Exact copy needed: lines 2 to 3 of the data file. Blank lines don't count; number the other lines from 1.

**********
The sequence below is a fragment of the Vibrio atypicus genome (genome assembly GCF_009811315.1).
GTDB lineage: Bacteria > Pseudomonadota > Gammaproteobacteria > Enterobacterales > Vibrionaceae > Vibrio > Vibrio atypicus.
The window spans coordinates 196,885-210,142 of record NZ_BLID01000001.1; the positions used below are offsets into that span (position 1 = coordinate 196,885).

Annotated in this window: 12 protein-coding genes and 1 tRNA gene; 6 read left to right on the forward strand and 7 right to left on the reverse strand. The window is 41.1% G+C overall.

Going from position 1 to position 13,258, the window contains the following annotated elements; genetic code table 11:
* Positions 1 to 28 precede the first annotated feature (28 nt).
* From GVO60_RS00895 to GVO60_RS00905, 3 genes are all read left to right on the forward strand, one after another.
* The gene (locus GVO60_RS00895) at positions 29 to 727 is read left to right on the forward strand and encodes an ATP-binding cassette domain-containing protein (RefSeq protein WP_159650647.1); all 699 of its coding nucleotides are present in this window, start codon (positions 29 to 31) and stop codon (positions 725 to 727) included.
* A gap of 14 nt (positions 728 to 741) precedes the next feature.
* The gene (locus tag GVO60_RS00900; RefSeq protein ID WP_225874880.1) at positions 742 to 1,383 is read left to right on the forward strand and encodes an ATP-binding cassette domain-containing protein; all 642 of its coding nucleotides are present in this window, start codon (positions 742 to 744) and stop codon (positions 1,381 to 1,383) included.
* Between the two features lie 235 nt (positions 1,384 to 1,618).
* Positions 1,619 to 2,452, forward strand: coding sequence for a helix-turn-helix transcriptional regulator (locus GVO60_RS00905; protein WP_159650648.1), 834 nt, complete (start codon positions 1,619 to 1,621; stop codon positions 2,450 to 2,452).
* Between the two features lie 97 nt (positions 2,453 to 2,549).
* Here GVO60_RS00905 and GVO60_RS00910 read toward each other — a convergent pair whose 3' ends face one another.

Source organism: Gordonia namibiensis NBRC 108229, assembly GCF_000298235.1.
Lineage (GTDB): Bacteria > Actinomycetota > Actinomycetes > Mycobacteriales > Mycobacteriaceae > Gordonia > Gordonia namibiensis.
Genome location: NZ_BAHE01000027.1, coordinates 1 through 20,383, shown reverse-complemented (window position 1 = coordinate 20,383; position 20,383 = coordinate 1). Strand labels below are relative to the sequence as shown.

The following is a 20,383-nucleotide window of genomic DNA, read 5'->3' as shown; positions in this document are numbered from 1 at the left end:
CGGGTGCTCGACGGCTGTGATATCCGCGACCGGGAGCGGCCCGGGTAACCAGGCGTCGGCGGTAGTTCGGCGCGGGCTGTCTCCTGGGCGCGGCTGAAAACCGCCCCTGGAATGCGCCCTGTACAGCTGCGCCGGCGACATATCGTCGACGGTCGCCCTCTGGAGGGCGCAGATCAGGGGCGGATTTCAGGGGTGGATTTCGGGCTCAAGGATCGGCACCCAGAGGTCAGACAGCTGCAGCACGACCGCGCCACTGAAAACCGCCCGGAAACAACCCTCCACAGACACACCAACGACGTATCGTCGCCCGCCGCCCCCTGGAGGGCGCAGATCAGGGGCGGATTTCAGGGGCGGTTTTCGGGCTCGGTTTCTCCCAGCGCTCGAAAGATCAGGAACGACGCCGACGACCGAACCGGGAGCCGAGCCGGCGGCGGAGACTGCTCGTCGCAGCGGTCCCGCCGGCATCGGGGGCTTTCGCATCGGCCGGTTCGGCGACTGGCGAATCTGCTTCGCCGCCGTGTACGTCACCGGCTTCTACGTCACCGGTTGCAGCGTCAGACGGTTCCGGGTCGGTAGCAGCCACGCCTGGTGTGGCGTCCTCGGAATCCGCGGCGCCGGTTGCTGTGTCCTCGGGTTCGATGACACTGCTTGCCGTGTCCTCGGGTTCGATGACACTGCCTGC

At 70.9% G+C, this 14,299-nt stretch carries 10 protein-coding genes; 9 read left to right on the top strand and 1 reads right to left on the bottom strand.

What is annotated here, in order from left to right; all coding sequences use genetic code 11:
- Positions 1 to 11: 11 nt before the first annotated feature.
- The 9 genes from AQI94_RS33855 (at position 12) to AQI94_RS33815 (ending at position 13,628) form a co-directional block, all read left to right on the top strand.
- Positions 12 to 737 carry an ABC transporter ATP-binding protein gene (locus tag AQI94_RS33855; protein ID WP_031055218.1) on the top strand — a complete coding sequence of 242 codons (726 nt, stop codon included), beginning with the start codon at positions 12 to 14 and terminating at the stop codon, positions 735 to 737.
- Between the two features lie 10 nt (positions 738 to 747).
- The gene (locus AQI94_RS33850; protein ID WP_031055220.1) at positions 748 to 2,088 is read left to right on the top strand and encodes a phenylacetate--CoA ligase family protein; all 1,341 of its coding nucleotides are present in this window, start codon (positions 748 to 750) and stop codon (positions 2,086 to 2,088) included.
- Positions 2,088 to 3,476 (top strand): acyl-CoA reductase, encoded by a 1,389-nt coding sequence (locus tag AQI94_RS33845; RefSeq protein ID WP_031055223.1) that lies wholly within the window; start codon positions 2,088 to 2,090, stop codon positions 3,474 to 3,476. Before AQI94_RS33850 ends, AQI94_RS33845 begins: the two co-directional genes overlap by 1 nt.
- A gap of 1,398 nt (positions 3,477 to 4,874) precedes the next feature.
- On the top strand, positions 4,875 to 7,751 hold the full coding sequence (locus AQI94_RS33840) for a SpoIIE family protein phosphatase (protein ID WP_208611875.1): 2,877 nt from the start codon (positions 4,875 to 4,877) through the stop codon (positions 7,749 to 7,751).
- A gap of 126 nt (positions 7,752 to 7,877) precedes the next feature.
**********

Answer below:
GTDB lineage: Bacteria > Pseudomonadota > Gammaproteobacteria > Enterobacterales > Vibrionaceae > Vibrio > Vibrio atypicus.
The window spans coordinates 196,885-210,142 of record NZ_BLID01000001.1; the positions used below are offsets into that span (position 1 = coordinate 196,885).